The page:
The Isle of Thorns is on Ashdown Forest at the Chelwood Gate.

The Isle of Thorns, a contradiction and an enigma.

Its name goes back to at least the 16th century and the probable origin of the name was an enclosure made of thorns.

Ideal for keeping sheep safe from foxes and other wild animals.

Some suggest it is linked to the Red-Backed Shrike that impales food items on thorns.

Racing ahead to more recent times we have the development of the boys camp in the early 1920's where boys from Hackney came down to enjoy healthy outdoor activities.

This was started by the Eton Manor Boys’ Clubs (EMBC) with the ethos of adopting an adventurous ‘can do’ attitude.

They were expected to take part in as many different activities as possible.

The club was founded in 1909 by a group of old Etonians: Gerald Wellesley, Arthur Villiers, Sir Edward Cadogan, and Alfred Wagg, and grew out of a mission church supported by Eton College, which had been operating in the area since 1880.

It was they who were responsible for building the swimming pool, gymnasium and accommodation blocks.

Yet we cannot find any reference to the construction of the bowling green.

We know it was there in 1934 to a very high standard and that it drains superbly.

Did local bowlers persuade Alfred Wagg to build it, or did he do it for the boys. A most unlikely recreation for inner city boys at that period.

Any light the readers can put on this will be appreciated.

Then in1964 Sussex University had the use of the area and to this day their observatory is still in working order.

Most recently the sale of the whole estate to Cats Protection (formerly known as the Cats Protection League) was completed in 2002.

Through all these activities and ever since 1934 the bowling green has been sitting there and gently maturing into one of the finest outdoor bowling greens in the South East of England.

This is a sport for all ages, it can be casual and sociable or highly competitive.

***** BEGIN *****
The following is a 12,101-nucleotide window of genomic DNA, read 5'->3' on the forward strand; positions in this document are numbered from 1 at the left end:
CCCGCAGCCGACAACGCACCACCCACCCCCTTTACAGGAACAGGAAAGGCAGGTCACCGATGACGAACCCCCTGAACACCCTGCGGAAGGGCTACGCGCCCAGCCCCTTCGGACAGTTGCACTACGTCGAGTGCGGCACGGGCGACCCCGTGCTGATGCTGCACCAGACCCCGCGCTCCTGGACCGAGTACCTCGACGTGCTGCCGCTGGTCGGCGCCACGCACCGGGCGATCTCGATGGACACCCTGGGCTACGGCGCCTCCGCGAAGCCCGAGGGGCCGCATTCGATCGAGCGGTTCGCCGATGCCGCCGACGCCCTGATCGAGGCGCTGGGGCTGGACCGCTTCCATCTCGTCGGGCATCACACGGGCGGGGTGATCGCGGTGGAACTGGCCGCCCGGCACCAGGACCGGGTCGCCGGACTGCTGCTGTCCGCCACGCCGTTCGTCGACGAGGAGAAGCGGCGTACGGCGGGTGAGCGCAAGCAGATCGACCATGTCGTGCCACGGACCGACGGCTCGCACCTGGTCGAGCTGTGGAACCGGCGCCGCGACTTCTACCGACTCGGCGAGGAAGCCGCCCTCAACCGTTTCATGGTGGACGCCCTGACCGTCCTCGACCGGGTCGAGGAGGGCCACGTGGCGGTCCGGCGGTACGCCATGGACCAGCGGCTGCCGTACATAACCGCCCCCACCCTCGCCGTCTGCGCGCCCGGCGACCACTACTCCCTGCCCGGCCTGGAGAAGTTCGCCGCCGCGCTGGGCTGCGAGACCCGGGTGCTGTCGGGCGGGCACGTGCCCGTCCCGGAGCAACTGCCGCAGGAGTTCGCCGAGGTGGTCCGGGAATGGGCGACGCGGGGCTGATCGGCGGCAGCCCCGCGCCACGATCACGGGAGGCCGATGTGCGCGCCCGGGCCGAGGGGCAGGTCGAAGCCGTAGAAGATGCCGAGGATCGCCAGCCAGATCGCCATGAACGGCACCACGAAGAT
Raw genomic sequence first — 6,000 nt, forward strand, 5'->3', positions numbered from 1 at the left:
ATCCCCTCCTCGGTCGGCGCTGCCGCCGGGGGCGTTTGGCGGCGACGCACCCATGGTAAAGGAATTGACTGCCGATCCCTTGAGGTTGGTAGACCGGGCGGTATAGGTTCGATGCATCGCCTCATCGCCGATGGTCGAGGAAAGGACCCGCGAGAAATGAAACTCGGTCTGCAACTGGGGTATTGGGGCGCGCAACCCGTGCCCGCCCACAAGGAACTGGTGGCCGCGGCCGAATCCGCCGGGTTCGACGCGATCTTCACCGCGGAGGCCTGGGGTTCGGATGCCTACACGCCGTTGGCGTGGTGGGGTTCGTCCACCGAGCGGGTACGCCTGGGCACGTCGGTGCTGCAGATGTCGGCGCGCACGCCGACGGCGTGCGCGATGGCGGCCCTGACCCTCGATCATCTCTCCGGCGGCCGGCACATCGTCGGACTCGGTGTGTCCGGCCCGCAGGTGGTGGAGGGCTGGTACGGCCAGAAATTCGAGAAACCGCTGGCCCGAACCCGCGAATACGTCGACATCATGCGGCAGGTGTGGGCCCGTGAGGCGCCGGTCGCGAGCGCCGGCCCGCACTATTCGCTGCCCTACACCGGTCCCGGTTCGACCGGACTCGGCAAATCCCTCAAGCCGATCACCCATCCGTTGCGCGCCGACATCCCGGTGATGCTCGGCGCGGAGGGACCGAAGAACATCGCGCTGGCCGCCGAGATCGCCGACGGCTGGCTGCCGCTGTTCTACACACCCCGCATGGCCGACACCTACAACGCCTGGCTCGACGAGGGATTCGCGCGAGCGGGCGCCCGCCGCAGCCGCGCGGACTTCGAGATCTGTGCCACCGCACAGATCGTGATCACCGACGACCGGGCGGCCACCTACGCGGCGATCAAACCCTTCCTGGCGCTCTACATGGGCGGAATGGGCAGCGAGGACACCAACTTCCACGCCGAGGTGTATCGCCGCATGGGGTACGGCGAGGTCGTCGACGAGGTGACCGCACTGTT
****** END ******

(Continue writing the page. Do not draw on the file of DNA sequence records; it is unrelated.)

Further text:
At the Isle of Thorns Bowls club we manage to combine all requirements, with regular casual bowling on Monday afternoons.

Then mildly competitive games against other local clubs.

Plus several of the Ladies and Gentlemen play in highly competitive matches at County level.

The tranquil setting of the whole of the Isle of Thorns does make for ideal working and playing.

Those working or visiting the Cats Protection arrive along a pleasant tree lined lane to an area of great natural beauty.

This is of course also enjoyed by the bowlers.

Here they can park their car in the large (free) car park and stroll to the green which being set within Ashdown Forest is delightfully quiet and away from the hustle and bustle of everyday life.

Bowling is almost unique in that you can still play it well beyond the time that sportsmen (and women) have had to give up the sport of their youth.

We have many members who in their earlier days were keen badminton, football, cricket etc players.

They can still exercise and be competitive to a ripe old age.

Mind you they can still beat those 30 year old whipper snappers that have recently joined us.

All taken in good spirit, that really is the message that still remains from the early days of The Isle of Thorns.